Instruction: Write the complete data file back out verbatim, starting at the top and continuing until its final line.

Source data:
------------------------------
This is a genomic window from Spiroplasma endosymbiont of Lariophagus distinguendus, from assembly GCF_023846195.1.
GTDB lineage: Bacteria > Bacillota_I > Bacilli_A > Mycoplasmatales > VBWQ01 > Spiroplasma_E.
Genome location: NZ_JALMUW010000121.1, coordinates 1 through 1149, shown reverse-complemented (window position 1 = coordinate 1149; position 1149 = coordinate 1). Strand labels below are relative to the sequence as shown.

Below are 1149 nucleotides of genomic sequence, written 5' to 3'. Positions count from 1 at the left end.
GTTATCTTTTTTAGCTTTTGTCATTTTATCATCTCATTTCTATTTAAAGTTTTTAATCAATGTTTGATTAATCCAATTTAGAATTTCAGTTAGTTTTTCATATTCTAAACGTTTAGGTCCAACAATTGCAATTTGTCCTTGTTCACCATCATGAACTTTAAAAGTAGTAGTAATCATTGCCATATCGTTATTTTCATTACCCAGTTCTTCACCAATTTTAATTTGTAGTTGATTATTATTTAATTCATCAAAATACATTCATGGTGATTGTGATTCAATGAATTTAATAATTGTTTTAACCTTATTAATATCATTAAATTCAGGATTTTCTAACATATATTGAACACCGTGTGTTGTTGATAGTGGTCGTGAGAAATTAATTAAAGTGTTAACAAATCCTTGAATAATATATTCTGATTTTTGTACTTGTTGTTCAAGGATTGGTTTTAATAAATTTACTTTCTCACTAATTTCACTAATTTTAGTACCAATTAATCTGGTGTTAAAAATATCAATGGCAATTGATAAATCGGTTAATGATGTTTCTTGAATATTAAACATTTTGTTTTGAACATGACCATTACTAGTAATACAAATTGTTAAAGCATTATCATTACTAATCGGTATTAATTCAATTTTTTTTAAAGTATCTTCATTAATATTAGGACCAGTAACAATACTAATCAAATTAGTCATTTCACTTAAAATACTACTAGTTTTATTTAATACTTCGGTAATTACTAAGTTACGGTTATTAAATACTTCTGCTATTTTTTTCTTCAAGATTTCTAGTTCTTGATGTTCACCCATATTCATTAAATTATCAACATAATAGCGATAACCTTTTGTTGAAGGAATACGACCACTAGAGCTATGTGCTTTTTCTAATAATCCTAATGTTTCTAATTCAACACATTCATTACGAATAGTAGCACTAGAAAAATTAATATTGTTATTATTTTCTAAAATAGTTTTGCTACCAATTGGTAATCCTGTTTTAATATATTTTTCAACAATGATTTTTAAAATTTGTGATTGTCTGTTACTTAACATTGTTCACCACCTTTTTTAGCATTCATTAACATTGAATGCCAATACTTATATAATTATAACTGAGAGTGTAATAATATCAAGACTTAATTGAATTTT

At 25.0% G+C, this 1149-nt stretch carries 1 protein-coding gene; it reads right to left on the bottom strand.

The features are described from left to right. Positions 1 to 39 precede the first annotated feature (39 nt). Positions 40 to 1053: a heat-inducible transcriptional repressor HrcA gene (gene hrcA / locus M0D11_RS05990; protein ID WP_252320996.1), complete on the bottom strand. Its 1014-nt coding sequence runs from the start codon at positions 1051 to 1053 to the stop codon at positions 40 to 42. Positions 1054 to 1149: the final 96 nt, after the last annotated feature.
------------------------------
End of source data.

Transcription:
This is a genomic window from Spiroplasma endosymbiont of Lariophagus distinguendus, from assembly GCF_023846195.1.
GTDB lineage: Bacteria > Bacillota_I > Bacilli_A > Mycoplasmatales > VBWQ01 > Spiroplasma_E.
Genome location: NZ_JALMUW010000121.1, coordinates 1 through 1149, shown reverse-complemented (window position 1 = coordinate 1149; position 1149 = coordinate 1). Strand labels below are relative to the sequence as shown.

Below are 1149 nucleotides of genomic sequence, written 5' to 3'. Positions count from 1 at the left end.
GTTATCTTTTTTAGCTTTTGTCATTTTATCATCTCATTTCTATTTAAAGTTTTTAATCAATGTTTGATTAATCCAATTTAGAATTTCAGTTAGTTTTTCATATTCTAAACGTTTAGGTCCAACAATTGCAATTTGTCCTTGTTCACCATCATGAACTTTAAAAGTAGTAGTAATCATTGCCATATCGTTATTTTCATTACCCAGTTCTTCACCAATTTTAATTTGTAGTTGATTATTATTTAATTCATCAAAATACATTCATGGTGATTGTGATTCAATGAATTTAATAATTGTTTTAACCTTATTAATATCATTAAATTCAGGATTTTCTAACATATATTGAACACCGTGTGTTGTTGATAGTGGTCGTGAGAAATTAATTAAAGTGTTAACAAATCCTTGAATAATATATTCTGATTTTTGTACTTGTTGTTCAAGGATTGGTTTTAATAAATTTACTTTCTCACTAATTTCACTAATTTTAGTACCAATTAATCTGGTGTTAAAAATATCAATGGCAATTGATAAATCGGTTAATGATGTTTCTTGAATATTAAACATTTTGTTTTGAACATGACCATTACTAGTAATACAAATTGTTAAAGCATTATCATTACTAATCGGTATTAATTCAATTTTTTTTAAAGTATCTTCATTAATATTAGGACCAGTAACAATACTAATCAAATTAGTCATTTCACTTAAAATACTACTAGTTTTATTTAATACTTCGGTAATTACTAAGTTACGGTTATTAAATACTTCTGCTATTTTTTTCTTCAAGATTTCTAGTTCTTGATGTTCACCCATATTCATTAAATTATCAACATAATAGCGATAACCTTTTGTTGAAGGAATACGACCACTAGAGCTATGTGCTTTTTCTAATAATCCTAATGTTTCTAATTCAACACATTCATTACGAATAGTAGCACTAGAAAAATTAATATTGTTATTATTTTCTAAAATAGTTTTGCTACCAATTGGTAATCCTGTTTTAATATATTTTTCAACAATGATTTTTAAAATTTGTGATTGTCTGTTACTTAACATTGTTCACCACCTTTTTTAGCATTCATTAACATTGAATGCCAATACTTATATAATTATAACTGAGAGTGTAATAATATCAAGACTTAATTGAATTTT

At 25.0% G+C, this 1149-nt stretch carries 1 protein-coding gene; it reads right to left on the bottom strand.

The features are described from left to right. Positions 1 to 39 precede the first annotated feature (39 nt). Positions 40 to 1053: a heat-inducible transcriptional repressor HrcA gene (gene hrcA / locus M0D11_RS05990; protein ID WP_252320996.1), complete on the bottom strand. Its 1014-nt coding sequence runs from the start codon at positions 1051 to 1053 to the stop codon at positions 40 to 42. Positions 1054 to 1149: the final 96 nt, after the last annotated feature.